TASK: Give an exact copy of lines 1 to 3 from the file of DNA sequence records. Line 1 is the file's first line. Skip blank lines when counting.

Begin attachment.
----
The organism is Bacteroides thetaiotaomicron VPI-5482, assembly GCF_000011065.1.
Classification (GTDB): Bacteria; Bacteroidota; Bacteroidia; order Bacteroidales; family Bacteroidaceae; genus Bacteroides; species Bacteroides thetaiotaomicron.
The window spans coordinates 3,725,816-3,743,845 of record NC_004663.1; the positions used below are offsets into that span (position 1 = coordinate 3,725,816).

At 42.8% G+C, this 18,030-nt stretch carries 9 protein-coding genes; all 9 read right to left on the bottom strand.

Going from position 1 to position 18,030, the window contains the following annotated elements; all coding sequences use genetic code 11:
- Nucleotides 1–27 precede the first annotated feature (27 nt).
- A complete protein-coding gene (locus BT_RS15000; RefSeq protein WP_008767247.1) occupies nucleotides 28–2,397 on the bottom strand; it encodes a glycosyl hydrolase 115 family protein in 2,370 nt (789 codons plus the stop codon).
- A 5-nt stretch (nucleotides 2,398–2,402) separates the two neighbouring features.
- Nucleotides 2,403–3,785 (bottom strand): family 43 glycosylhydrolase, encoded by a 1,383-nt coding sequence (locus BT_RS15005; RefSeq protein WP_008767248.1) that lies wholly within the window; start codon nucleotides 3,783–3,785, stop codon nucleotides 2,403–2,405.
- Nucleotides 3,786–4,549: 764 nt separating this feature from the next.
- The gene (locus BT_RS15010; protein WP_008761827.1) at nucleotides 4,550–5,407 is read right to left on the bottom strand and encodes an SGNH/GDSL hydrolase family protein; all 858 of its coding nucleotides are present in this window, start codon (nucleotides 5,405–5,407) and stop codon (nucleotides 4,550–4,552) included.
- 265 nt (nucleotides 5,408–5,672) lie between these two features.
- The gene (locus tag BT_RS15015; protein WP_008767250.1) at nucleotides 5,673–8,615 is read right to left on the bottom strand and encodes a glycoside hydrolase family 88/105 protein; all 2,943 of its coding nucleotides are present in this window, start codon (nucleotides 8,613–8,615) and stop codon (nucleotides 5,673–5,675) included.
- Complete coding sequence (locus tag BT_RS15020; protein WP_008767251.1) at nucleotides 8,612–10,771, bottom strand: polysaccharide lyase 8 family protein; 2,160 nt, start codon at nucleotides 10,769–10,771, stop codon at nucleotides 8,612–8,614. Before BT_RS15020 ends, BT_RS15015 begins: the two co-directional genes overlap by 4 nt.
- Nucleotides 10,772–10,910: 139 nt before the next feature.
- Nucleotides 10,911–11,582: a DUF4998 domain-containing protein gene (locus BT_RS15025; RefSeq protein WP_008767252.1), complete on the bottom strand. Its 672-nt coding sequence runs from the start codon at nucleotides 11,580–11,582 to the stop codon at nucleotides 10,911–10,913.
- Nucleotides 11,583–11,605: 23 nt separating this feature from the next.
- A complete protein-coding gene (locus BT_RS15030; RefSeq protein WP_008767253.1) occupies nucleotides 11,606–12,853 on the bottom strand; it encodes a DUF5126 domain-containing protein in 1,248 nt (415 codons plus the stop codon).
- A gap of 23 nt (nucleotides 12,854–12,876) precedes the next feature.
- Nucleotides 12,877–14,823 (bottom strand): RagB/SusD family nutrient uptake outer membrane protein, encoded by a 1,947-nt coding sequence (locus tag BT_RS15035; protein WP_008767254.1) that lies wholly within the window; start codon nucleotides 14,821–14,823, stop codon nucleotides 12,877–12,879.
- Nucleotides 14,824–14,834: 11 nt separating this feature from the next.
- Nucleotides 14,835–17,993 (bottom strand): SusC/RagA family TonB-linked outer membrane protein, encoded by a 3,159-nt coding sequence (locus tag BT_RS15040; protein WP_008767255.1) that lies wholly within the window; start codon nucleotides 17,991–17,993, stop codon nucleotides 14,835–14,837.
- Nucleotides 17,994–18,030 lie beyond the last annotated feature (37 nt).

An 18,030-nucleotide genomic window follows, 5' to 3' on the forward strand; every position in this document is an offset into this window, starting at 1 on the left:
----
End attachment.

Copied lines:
The organism is Bacteroides thetaiotaomicron VPI-5482, assembly GCF_000011065.1.
Classification (GTDB): Bacteria; Bacteroidota; Bacteroidia; order Bacteroidales; family Bacteroidaceae; genus Bacteroides; species Bacteroides thetaiotaomicron.
The window spans coordinates 3,725,816-3,743,845 of record NC_004663.1; the positions used below are offsets into that span (position 1 = coordinate 3,725,816).